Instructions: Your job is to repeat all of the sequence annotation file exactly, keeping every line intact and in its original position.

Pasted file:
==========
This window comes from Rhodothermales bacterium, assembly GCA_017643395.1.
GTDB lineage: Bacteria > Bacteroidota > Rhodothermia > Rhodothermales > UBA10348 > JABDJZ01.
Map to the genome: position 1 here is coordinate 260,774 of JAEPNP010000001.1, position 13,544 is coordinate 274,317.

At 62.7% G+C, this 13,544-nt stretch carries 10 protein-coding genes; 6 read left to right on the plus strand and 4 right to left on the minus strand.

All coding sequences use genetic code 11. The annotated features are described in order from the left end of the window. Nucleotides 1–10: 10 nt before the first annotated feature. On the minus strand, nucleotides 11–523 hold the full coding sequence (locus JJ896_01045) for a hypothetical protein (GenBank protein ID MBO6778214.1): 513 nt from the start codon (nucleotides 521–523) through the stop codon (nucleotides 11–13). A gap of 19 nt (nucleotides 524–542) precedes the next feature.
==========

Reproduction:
This window comes from Rhodothermales bacterium, assembly GCA_017643395.1.
GTDB lineage: Bacteria > Bacteroidota > Rhodothermia > Rhodothermales > UBA10348 > JABDJZ01.
Map to the genome: position 1 here is coordinate 260,774 of JAEPNP010000001.1, position 13,544 is coordinate 274,317.

At 62.7% G+C, this 13,544-nt stretch carries 10 protein-coding genes; 6 read left to right on the plus strand and 4 right to left on the minus strand.

All coding sequences use genetic code 11. The annotated features are described in order from the left end of the window. Nucleotides 1–10: 10 nt before the first annotated feature. On the minus strand, nucleotides 11–523 hold the full coding sequence (locus JJ896_01045) for a hypothetical protein (GenBank protein ID MBO6778214.1): 513 nt from the start codon (nucleotides 521–523) through the stop codon (nucleotides 11–13). A gap of 19 nt (nucleotides 524–542) precedes the next feature.